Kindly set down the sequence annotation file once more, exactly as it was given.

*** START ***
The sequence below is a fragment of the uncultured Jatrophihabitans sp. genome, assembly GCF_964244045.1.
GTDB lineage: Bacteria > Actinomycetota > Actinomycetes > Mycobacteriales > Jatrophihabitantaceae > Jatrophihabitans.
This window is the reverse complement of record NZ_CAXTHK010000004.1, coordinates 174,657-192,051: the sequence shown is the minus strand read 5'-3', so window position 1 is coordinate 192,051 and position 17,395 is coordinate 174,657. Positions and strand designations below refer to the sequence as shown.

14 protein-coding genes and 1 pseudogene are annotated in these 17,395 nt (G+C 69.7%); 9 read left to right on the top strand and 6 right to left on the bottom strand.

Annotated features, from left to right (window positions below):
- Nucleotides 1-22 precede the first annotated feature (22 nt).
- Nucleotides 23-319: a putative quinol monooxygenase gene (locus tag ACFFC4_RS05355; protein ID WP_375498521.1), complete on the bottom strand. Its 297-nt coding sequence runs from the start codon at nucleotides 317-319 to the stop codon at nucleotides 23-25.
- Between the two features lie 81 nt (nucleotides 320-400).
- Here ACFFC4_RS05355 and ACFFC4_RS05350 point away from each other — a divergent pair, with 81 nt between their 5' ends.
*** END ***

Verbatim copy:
The sequence below is a fragment of the uncultured Jatrophihabitans sp. genome, assembly GCF_964244045.1.
GTDB lineage: Bacteria > Actinomycetota > Actinomycetes > Mycobacteriales > Jatrophihabitantaceae > Jatrophihabitans.
This window is the reverse complement of record NZ_CAXTHK010000004.1, coordinates 174,657-192,051: the sequence shown is the minus strand read 5'-3', so window position 1 is coordinate 192,051 and position 17,395 is coordinate 174,657. Positions and strand designations below refer to the sequence as shown.

14 protein-coding genes and 1 pseudogene are annotated in these 17,395 nt (G+C 69.7%); 9 read left to right on the top strand and 6 right to left on the bottom strand.

Annotated features, from left to right (window positions below):
- Nucleotides 1-22 precede the first annotated feature (22 nt).
- Nucleotides 23-319: a putative quinol monooxygenase gene (locus tag ACFFC4_RS05355; protein ID WP_375498521.1), complete on the bottom strand. Its 297-nt coding sequence runs from the start codon at nucleotides 317-319 to the stop codon at nucleotides 23-25.
- Between the two features lie 81 nt (nucleotides 320-400).
- Here ACFFC4_RS05355 and ACFFC4_RS05350 point away from each other — a divergent pair, with 81 nt between their 5' ends.